San Joaquin County walnut trees received plenty of chilling hours this winter, and as a result this month trees were advancing faster than normal, sayss Joe Grant, University of California Cooperative Extension Farm Advisor for the county.
He attributes that development to some unseasonably warm weather in February.
“The way things look, we could see bud break on Serr before the end of March, which would be a week to 10 days earlier than normal. We have a lot of Vinas and Tulares that should start leafing out not long after the Serrs.”
That’s the good news. The bad news is that rainfall this winter has been only about half the norm, Grant says. Some growers began irrigating mid-winter when the deficit grew.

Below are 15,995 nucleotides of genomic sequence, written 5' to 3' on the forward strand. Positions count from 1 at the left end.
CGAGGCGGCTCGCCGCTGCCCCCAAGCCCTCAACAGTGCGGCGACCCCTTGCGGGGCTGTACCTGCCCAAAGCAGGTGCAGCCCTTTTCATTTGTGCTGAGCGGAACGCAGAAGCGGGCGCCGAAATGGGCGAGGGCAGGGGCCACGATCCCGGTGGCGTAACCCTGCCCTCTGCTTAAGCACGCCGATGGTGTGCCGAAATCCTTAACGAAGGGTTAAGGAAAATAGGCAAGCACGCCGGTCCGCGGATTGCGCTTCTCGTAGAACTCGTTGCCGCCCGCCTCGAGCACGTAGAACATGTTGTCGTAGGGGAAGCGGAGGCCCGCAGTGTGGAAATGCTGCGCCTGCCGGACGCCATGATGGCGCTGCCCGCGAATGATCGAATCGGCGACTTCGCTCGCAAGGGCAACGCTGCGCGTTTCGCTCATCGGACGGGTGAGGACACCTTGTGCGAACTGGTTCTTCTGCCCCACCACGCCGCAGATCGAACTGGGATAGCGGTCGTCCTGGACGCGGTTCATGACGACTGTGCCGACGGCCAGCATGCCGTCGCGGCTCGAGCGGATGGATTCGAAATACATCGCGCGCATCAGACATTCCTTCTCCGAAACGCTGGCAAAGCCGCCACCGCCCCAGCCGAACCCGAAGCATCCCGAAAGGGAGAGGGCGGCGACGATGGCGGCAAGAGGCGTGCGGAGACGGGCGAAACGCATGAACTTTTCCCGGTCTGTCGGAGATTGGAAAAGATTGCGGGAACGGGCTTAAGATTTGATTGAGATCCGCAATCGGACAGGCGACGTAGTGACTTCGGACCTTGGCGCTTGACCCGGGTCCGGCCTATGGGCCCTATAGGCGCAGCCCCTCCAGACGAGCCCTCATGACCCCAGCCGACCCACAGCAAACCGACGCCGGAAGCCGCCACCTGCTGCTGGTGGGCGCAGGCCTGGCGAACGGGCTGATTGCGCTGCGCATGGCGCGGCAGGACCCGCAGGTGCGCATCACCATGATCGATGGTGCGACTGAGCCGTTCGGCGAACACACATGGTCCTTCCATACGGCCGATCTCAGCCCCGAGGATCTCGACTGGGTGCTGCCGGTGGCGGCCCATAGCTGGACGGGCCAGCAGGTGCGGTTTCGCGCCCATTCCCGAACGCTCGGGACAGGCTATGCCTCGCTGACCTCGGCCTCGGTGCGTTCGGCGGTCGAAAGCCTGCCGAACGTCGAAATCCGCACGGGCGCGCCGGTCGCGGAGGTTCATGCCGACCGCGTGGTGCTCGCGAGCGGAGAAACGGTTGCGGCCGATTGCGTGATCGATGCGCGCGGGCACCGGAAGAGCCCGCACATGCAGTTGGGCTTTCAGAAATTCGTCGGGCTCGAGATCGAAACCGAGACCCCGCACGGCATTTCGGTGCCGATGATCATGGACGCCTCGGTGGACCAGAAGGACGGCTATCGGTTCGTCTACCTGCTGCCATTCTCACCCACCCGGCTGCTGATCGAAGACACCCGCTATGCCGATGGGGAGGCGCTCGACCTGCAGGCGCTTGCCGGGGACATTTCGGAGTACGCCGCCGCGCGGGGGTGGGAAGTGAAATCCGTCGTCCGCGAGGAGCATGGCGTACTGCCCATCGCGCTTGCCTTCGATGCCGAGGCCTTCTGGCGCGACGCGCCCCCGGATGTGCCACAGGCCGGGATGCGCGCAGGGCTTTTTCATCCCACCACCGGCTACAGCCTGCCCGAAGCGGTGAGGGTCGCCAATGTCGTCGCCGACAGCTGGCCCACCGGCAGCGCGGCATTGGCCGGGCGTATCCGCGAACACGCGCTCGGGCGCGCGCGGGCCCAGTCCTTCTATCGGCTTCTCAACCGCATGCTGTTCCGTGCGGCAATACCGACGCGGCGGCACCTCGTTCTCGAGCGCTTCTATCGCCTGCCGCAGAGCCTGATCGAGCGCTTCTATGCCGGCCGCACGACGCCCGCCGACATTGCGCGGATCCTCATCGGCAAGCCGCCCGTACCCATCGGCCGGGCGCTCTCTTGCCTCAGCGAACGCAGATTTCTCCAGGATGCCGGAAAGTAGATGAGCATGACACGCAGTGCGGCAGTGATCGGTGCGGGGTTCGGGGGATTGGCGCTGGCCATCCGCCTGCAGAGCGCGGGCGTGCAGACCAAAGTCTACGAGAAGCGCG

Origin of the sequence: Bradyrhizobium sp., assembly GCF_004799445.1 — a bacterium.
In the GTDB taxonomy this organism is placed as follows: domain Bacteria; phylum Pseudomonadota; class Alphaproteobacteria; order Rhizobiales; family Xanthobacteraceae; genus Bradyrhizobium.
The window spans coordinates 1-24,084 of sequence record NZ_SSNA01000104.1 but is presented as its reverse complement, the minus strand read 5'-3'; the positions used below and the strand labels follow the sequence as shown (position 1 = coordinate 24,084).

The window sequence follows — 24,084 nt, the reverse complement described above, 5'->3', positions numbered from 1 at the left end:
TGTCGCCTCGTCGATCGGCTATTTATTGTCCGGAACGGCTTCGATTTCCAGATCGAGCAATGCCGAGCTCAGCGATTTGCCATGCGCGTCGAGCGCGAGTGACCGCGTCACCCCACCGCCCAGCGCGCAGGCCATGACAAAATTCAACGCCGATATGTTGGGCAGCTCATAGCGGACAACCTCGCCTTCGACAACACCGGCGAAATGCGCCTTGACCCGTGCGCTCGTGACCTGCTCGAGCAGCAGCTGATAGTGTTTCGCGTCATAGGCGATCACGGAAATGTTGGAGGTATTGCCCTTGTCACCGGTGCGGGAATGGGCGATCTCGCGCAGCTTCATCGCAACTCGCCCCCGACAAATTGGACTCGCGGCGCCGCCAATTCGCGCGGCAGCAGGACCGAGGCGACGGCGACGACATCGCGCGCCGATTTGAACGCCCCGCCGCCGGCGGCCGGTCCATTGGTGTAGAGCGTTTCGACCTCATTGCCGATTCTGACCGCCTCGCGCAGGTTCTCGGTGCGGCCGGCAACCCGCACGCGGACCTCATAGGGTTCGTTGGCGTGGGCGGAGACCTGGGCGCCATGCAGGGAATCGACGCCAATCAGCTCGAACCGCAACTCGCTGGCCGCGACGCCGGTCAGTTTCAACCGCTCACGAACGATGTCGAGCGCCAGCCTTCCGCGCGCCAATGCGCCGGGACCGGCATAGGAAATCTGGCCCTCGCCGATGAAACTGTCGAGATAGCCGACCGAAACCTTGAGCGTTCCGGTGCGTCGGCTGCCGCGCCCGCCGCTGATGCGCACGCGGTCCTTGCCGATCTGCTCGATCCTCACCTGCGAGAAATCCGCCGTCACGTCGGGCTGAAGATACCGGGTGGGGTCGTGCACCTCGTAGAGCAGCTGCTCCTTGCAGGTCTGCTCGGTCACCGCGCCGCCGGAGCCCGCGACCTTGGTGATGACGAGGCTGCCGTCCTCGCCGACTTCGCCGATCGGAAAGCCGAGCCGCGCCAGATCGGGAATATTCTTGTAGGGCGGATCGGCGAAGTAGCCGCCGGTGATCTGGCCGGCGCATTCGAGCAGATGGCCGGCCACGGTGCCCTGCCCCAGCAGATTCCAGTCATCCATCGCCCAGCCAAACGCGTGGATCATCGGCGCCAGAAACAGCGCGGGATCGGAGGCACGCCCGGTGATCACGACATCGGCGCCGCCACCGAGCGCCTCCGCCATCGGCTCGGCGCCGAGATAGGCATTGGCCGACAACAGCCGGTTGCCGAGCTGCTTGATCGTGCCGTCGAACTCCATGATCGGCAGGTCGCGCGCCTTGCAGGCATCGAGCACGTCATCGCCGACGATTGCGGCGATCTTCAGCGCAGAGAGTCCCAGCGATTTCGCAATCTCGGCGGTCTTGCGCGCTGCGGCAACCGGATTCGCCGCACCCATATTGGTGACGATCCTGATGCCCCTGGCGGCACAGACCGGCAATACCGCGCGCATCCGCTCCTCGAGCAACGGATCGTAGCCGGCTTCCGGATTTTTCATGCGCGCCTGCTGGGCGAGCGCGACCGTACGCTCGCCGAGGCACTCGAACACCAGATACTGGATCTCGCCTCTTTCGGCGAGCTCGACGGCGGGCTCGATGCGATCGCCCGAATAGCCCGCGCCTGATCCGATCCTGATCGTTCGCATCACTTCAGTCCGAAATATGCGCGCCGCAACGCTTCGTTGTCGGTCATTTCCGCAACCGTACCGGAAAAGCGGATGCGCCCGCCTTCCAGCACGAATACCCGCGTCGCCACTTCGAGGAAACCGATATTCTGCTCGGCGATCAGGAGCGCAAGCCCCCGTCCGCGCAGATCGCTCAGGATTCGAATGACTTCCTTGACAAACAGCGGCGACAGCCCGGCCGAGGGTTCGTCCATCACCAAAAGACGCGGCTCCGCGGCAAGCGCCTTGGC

“We like to see orchards start the season with the soil profile full of water,” he says. “Many growers have irrigated several times this winter.” Soil moisture isn’t abundant, but it should be adequate. “Growers will have to rely more on groundwater this spring than they had hoped,” Grant says.
An upside to a dry spring could be less pressure from walnut blight, which likes wet conditions after trees leaf out.
Grant doubts that Botryosphaeria, another walnut disease encouraged by wet weather, will be the problem for some growers this year that it was in 2011. The disease, which kills tender green shoots and stems and causes abortion or poor nut quality, is a new concern. However, so far it has only affected a small amount of the county’s total walnut acreage.
Grant isn’t ruling out the possibility of a good size crop this year with normal weather.
“We’ve had two quite large crops in a row, and an older farm advisor would probably expect more moderate production this year. But, we were surprised by the relatively high production from last year’s crop following the big crop in 2010. It could be a strong crop this year — at least, we hope so.”